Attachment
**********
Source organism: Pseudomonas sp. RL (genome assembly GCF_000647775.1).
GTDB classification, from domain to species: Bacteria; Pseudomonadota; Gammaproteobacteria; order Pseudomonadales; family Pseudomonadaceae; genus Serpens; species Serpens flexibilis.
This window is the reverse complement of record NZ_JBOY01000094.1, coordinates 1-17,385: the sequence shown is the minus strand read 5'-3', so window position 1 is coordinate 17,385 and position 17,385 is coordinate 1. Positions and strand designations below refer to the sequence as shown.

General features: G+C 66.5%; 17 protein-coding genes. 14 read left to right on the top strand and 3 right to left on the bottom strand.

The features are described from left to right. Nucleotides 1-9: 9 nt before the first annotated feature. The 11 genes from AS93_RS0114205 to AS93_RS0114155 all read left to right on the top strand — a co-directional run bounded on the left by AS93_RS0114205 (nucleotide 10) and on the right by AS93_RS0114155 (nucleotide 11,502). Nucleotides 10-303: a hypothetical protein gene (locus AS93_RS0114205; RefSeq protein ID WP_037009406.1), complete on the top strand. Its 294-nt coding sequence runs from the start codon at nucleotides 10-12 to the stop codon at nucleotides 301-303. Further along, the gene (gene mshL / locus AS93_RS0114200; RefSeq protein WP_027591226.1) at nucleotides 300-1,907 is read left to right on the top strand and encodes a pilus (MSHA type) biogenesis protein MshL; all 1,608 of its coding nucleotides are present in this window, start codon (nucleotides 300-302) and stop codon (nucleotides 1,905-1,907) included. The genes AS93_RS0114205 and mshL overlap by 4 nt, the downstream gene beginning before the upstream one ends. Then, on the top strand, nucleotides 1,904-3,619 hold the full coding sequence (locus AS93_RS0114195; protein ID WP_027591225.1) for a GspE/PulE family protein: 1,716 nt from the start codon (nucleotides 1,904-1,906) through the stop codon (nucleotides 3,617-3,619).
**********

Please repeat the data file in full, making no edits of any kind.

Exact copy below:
Source organism: Pseudomonas sp. RL (genome assembly GCF_000647775.1).
GTDB classification, from domain to species: Bacteria; Pseudomonadota; Gammaproteobacteria; order Pseudomonadales; family Pseudomonadaceae; genus Serpens; species Serpens flexibilis.
This window is the reverse complement of record NZ_JBOY01000094.1, coordinates 1-17,385: the sequence shown is the minus strand read 5'-3', so window position 1 is coordinate 17,385 and position 17,385 is coordinate 1. Positions and strand designations below refer to the sequence as shown.

General features: G+C 66.5%; 17 protein-coding genes. 14 read left to right on the top strand and 3 right to left on the bottom strand.

The features are described from left to right. Nucleotides 1-9: 9 nt before the first annotated feature. The 11 genes from AS93_RS0114205 to AS93_RS0114155 all read left to right on the top strand — a co-directional run bounded on the left by AS93_RS0114205 (nucleotide 10) and on the right by AS93_RS0114155 (nucleotide 11,502). Nucleotides 10-303: a hypothetical protein gene (locus AS93_RS0114205; RefSeq protein ID WP_037009406.1), complete on the top strand. Its 294-nt coding sequence runs from the start codon at nucleotides 10-12 to the stop codon at nucleotides 301-303. Further along, the gene (gene mshL / locus AS93_RS0114200; RefSeq protein WP_027591226.1) at nucleotides 300-1,907 is read left to right on the top strand and encodes a pilus (MSHA type) biogenesis protein MshL; all 1,608 of its coding nucleotides are present in this window, start codon (nucleotides 300-302) and stop codon (nucleotides 1,905-1,907) included. The genes AS93_RS0114205 and mshL overlap by 4 nt, the downstream gene beginning before the upstream one ends. Then, on the top strand, nucleotides 1,904-3,619 hold the full coding sequence (locus AS93_RS0114195; protein ID WP_027591225.1) for a GspE/PulE family protein: 1,716 nt from the start codon (nucleotides 1,904-1,906) through the stop codon (nucleotides 3,617-3,619).